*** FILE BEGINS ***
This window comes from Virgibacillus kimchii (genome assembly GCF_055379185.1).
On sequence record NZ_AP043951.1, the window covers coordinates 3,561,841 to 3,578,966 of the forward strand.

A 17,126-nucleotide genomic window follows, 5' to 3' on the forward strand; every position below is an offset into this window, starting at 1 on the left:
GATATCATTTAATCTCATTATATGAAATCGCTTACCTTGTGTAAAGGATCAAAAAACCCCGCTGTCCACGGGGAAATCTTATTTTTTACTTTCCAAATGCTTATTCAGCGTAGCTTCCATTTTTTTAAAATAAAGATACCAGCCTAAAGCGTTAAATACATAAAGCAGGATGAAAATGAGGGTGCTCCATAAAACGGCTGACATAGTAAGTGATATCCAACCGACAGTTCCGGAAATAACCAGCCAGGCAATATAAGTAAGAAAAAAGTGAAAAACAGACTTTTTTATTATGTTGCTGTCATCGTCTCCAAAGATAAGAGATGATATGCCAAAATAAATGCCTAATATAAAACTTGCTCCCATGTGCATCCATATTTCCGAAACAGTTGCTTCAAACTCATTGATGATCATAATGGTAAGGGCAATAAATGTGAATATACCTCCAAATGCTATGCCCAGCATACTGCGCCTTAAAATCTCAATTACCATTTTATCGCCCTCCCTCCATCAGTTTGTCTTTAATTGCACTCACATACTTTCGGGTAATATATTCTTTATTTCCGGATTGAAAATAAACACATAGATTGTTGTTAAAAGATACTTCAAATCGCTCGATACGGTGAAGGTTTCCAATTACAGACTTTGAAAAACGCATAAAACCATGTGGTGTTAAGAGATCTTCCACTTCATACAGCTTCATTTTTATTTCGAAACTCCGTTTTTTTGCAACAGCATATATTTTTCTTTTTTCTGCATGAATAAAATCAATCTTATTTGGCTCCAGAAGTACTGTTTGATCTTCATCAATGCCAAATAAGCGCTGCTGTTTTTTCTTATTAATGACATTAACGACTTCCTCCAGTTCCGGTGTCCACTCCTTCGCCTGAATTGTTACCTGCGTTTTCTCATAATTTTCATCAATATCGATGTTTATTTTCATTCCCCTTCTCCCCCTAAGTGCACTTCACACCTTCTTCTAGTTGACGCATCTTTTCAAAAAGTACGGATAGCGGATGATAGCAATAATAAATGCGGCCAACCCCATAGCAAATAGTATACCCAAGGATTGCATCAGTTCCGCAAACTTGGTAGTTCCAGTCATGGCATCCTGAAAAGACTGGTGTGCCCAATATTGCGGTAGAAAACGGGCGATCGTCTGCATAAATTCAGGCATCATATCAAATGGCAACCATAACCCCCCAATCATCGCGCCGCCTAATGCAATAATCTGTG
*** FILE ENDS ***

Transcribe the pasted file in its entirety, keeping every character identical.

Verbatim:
This window comes from Virgibacillus kimchii (genome assembly GCF_055379185.1).
On sequence record NZ_AP043951.1, the window covers coordinates 3,561,841 to 3,578,966 of the forward strand.

A 17,126-nucleotide genomic window follows, 5' to 3' on the forward strand; every position below is an offset into this window, starting at 1 on the left:
GATATCATTTAATCTCATTATATGAAATCGCTTACCTTGTGTAAAGGATCAAAAAACCCCGCTGTCCACGGGGAAATCTTATTTTTTACTTTCCAAATGCTTATTCAGCGTAGCTTCCATTTTTTTAAAATAAAGATACCAGCCTAAAGCGTTAAATACATAAAGCAGGATGAAAATGAGGGTGCTCCATAAAACGGCTGACATAGTAAGTGATATCCAACCGACAGTTCCGGAAATAACCAGCCAGGCAATATAAGTAAGAAAAAAGTGAAAAACAGACTTTTTTATTATGTTGCTGTCATCGTCTCCAAAGATAAGAGATGATATGCCAAAATAAATGCCTAATATAAAACTTGCTCCCATGTGCATCCATATTTCCGAAACAGTTGCTTCAAACTCATTGATGATCATAATGGTAAGGGCAATAAATGTGAATATACCTCCAAATGCTATGCCCAGCATACTGCGCCTTAAAATCTCAATTACCATTTTATCGCCCTCCCTCCATCAGTTTGTCTTTAATTGCACTCACATACTTTCGGGTAATATATTCTTTATTTCCGGATTGAAAATAAACACATAGATTGTTGTTAAAAGATACTTCAAATCGCTCGATACGGTGAAGGTTTCCAATTACAGACTTTGAAAAACGCATAAAACCATGTGGTGTTAAGAGATCTTCCACTTCATACAGCTTCATTTTTATTTCGAAACTCCGTTTTTTTGCAACAGCATATATTTTTCTTTTTTCTGCATGAATAAAATCAATCTTATTTGGCTCCAGAAGTACTGTTTGATCTTCATCAATGCCAAATAAGCGCTGCTGTTTTTTCTTATTAATGACATTAACGACTTCCTCCAGTTCCGGTGTCCACTCCTTCGCCTGAATTGTTACCTGCGTTTTCTCATAATTTTCATCAATATCGATGTTTATTTTCATTCCCCTTCTCCCCCTAAGTGCACTTCACACCTTCTTCTAGTTGACGCATCTTTTCAAAAAGTACGGATAGCGGATGATAGCAATAATAAATGCGGCCAACCCCATAGCAAATAGTATACCCAAGGATTGCATCAGTTCCGCAAACTTGGTAGTTCCAGTCATGGCATCCTGAAAAGACTGGTGTGCCCAATATTGCGGTAGAAAACGGGCGATCGTCTGCATAAATTCAGGCATCATATCAAATGGCAACCATAACCCCCCAATCATCGCGCCGCCTAATGCAATAATCTGTG